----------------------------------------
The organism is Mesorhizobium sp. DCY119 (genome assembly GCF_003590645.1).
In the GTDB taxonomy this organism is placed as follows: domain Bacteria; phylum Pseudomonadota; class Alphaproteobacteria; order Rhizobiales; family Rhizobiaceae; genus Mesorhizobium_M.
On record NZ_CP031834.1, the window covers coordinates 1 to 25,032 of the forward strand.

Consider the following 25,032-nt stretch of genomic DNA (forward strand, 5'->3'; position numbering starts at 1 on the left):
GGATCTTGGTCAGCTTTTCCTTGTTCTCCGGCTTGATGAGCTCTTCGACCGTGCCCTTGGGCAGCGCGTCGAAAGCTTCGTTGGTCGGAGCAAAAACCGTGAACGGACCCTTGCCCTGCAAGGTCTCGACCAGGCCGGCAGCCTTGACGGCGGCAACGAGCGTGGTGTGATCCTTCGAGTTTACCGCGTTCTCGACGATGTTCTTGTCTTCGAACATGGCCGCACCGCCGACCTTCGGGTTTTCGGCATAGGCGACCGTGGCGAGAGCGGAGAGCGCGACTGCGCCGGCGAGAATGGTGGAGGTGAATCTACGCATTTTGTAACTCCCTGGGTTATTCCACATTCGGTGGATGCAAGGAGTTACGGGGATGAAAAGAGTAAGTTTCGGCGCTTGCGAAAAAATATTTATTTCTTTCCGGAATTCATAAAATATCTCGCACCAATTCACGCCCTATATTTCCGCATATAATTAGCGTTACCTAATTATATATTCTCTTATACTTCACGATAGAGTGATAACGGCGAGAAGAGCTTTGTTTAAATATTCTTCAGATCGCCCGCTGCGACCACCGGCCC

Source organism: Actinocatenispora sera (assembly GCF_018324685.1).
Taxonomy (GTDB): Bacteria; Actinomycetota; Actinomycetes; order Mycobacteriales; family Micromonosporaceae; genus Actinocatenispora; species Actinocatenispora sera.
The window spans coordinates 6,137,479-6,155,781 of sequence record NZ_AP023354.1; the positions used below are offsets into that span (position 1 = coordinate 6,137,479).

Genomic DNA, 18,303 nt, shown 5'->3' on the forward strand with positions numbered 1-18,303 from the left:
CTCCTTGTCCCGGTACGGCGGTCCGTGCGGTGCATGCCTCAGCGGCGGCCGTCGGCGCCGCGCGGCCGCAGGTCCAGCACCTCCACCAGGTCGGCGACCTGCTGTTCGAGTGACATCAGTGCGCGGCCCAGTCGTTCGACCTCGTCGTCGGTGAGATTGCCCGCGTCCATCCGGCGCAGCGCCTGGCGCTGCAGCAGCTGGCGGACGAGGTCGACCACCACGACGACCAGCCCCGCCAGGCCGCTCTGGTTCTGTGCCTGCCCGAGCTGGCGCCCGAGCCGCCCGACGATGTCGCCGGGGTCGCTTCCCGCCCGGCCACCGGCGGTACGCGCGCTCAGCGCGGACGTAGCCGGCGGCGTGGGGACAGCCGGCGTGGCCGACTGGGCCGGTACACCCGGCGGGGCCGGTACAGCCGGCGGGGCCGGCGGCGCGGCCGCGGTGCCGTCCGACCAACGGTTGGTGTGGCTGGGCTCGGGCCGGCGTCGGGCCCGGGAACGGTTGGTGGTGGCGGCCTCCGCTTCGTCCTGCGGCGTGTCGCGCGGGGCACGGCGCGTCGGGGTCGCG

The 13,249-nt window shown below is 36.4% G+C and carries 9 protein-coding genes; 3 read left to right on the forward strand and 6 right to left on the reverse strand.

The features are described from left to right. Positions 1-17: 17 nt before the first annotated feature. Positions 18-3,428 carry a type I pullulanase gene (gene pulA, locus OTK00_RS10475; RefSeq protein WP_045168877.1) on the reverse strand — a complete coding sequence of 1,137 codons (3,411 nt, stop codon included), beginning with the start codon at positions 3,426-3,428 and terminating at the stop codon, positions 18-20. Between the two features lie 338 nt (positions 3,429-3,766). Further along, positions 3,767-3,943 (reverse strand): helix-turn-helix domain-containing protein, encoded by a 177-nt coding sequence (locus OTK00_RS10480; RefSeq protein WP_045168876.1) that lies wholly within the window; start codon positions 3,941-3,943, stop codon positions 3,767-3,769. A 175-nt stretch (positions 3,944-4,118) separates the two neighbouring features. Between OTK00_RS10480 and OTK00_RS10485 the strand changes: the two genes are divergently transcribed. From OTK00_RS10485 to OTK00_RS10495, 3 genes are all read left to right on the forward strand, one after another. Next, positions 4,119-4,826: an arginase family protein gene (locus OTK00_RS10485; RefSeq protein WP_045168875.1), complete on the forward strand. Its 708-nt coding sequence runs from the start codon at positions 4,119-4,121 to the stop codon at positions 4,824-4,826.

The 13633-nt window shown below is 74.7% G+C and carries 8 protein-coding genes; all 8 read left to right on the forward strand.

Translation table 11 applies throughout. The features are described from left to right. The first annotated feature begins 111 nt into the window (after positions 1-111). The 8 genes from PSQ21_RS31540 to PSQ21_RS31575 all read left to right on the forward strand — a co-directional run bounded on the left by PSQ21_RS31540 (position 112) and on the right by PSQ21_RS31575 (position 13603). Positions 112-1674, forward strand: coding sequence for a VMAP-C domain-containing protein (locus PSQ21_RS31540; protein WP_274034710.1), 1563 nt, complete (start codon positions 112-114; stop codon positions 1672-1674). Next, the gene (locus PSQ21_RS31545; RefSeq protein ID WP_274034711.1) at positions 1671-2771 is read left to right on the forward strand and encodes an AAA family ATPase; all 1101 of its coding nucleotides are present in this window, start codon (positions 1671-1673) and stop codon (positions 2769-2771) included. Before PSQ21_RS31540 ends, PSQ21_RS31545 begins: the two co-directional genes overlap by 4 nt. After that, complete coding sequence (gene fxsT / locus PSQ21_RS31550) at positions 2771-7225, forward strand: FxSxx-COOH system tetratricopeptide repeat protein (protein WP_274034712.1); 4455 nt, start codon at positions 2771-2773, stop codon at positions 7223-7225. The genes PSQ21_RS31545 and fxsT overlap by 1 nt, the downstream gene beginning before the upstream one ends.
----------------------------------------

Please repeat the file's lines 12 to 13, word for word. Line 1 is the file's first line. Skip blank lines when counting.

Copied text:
The features are described from left to right. Positions 1-17: 17 nt before the first annotated feature. Positions 18-3,428 carry a type I pullulanase gene (gene pulA, locus OTK00_RS10475; RefSeq protein WP_045168877.1) on the reverse strand — a complete coding sequence of 1,137 codons (3,411 nt, stop codon included), beginning with the start codon at positions 3,426-3,428 and terminating at the stop codon, positions 18-20. Between the two features lie 338 nt (positions 3,429-3,766). Further along, positions 3,767-3,943 (reverse strand): helix-turn-helix domain-containing protein, encoded by a 177-nt coding sequence (locus OTK00_RS10480; RefSeq protein WP_045168876.1) that lies wholly within the window; start codon positions 3,941-3,943, stop codon positions 3,767-3,769. A 175-nt stretch (positions 3,944-4,118) separates the two neighbouring features. Between OTK00_RS10480 and OTK00_RS10485 the strand changes: the two genes are divergently transcribed. From OTK00_RS10485 to OTK00_RS10495, 3 genes are all read left to right on the forward strand, one after another. Next, positions 4,119-4,826: an arginase family protein gene (locus OTK00_RS10485; RefSeq protein WP_045168875.1), complete on the forward strand. Its 708-nt coding sequence runs from the start codon at positions 4,119-4,121 to the stop codon at positions 4,824-4,826.

The 13633-nt window shown below is 74.7% G+C and carries 8 protein-coding genes; all 8 read left to right on the forward strand.